The holy grail of airline seating is to have an open seat next to you to spread out. An empty row is the dream. Southwest Airlines lets you pick your own seat when you board. Would you pick this window seat, where the middle and aisle next to it are guaranteed to remain empty – because they’re out of service for being “wet”…?
The signs say “do not occupy” on the aisle and middle seats. You’re probably not going to spread your stuff out on those seats, but there won’t be any passengers spreading out into your space or fighting you for the armrest. But they are… Wet. With. Something.
I was once seated next to a passenger on an American Airlines flight where, upon boarding, the woman in the middle seat next to me realized that her seat cushion was wet. She told a flight attendant, “oh it’s just water.” The woman’s white pants had turned yellow where she sat. We had a brief delay while they swapped out the seat cushion on this full flight. She didn’t have a choice to make about where she sat – just about whether she’d take the flight, with the new cushion, while traveling in now-wet pants? (She did.)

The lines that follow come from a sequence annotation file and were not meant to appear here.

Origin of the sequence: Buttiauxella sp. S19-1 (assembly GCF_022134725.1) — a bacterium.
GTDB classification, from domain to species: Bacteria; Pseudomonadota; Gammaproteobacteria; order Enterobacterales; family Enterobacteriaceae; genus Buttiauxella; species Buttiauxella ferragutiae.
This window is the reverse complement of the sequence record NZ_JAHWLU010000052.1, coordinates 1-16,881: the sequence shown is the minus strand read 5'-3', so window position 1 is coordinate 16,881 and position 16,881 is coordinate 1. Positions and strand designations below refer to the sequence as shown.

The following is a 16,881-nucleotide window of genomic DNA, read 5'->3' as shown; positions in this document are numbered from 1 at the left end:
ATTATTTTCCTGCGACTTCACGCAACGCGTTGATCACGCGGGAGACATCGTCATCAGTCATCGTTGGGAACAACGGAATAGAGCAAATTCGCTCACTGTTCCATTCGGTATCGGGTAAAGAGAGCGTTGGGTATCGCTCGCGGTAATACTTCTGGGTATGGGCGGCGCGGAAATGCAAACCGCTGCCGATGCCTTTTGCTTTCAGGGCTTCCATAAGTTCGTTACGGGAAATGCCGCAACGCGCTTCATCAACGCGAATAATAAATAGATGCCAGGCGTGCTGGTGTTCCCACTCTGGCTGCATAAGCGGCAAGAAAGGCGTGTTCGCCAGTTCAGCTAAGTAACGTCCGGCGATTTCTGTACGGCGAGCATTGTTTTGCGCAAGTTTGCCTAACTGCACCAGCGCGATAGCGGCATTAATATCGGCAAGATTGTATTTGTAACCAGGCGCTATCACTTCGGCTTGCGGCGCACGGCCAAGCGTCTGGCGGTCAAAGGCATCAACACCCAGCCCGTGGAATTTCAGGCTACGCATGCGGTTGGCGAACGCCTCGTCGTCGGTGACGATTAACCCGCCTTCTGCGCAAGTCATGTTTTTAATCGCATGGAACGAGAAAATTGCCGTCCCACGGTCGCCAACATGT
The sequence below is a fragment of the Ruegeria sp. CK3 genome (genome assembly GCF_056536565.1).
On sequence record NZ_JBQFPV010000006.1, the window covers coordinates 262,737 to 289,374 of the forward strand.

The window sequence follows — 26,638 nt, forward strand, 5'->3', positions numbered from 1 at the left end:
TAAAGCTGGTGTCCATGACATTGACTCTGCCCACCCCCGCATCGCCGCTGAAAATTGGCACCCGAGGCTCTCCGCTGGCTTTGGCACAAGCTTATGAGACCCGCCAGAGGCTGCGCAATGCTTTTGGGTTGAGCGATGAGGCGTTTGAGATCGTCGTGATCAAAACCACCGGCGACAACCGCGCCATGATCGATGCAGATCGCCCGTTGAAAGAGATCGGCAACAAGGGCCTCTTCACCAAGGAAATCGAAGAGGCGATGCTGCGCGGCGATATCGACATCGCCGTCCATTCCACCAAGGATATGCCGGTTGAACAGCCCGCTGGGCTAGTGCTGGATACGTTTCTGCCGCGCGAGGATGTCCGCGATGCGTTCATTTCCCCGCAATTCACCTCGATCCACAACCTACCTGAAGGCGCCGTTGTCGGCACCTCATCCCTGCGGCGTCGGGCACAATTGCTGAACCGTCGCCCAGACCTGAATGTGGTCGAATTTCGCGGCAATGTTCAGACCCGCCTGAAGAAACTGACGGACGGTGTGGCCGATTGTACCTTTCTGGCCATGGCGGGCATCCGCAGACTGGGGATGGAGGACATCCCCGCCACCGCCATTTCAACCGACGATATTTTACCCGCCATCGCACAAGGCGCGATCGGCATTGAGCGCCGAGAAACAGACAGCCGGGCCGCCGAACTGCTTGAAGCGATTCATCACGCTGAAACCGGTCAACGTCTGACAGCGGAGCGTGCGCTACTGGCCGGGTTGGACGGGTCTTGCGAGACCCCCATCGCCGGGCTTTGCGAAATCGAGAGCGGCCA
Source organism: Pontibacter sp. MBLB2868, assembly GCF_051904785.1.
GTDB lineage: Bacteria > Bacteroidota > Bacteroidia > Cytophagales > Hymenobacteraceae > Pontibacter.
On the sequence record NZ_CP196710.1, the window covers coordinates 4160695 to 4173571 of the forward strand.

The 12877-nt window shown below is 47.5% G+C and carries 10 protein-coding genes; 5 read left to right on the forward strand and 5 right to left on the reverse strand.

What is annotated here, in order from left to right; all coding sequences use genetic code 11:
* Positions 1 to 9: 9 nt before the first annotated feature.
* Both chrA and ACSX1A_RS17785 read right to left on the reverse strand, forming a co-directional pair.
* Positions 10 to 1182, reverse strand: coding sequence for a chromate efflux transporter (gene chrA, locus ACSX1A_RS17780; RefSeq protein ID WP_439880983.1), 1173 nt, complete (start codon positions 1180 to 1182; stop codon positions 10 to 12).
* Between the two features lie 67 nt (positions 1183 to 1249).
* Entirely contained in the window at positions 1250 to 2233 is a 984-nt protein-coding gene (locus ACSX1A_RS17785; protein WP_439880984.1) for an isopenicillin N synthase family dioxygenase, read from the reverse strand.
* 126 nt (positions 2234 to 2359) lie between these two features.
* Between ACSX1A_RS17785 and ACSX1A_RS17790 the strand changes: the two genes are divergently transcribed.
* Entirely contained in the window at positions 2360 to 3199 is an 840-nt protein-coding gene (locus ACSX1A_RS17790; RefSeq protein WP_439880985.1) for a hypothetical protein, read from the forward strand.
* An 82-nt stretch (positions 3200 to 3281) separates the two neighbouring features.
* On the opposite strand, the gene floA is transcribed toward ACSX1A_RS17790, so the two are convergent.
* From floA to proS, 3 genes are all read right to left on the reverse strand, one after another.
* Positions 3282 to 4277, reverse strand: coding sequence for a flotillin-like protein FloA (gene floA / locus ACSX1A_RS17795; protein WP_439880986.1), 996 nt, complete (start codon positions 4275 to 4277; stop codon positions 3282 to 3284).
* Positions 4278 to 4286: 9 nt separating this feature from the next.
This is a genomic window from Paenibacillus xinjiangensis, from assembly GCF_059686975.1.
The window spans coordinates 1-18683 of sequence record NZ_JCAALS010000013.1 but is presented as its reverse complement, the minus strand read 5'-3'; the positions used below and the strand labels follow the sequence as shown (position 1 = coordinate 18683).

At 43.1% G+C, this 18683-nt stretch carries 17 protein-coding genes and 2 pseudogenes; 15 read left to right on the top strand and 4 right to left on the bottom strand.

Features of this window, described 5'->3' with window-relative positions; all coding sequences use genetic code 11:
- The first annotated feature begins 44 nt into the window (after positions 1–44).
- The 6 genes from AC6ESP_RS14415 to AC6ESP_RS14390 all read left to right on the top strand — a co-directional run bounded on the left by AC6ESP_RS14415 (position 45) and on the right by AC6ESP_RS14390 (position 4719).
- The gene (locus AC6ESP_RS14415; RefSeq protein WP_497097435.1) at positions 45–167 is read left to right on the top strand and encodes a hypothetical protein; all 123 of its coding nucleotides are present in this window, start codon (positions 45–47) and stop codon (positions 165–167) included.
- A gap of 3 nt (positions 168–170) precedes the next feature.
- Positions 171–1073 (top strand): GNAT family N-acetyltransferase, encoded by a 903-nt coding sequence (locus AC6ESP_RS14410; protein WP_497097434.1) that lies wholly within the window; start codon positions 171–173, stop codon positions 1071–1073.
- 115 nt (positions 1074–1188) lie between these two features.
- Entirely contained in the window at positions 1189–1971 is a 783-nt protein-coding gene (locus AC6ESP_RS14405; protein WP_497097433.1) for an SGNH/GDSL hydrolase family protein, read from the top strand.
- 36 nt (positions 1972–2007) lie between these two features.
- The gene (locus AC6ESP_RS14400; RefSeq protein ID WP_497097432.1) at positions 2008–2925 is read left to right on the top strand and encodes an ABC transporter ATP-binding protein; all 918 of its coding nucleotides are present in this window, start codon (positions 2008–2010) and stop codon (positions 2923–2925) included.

Planes are frequently turned quickly, and they’re barely cleaned between flights. If someone “spilled” at that seat they may not have said anything to the airline, so nobody noticed. At least Southwest was aware of the condition of its seats, warned passengers, and didn’t let anyone sit in those. Next to them? Sure. Do so at your own risk and benefit!
Airlines won’t want to delay a flight to address a cleanliness issue if they can avoid it. Go in knowing that wherever you’re sitting hasn’t been cleaned. That’s up to you, if you care. Maybe just shower when you get home, wash your hands frequently, and bring a change of clothes in your carry on?
(HT: Points and PDBs)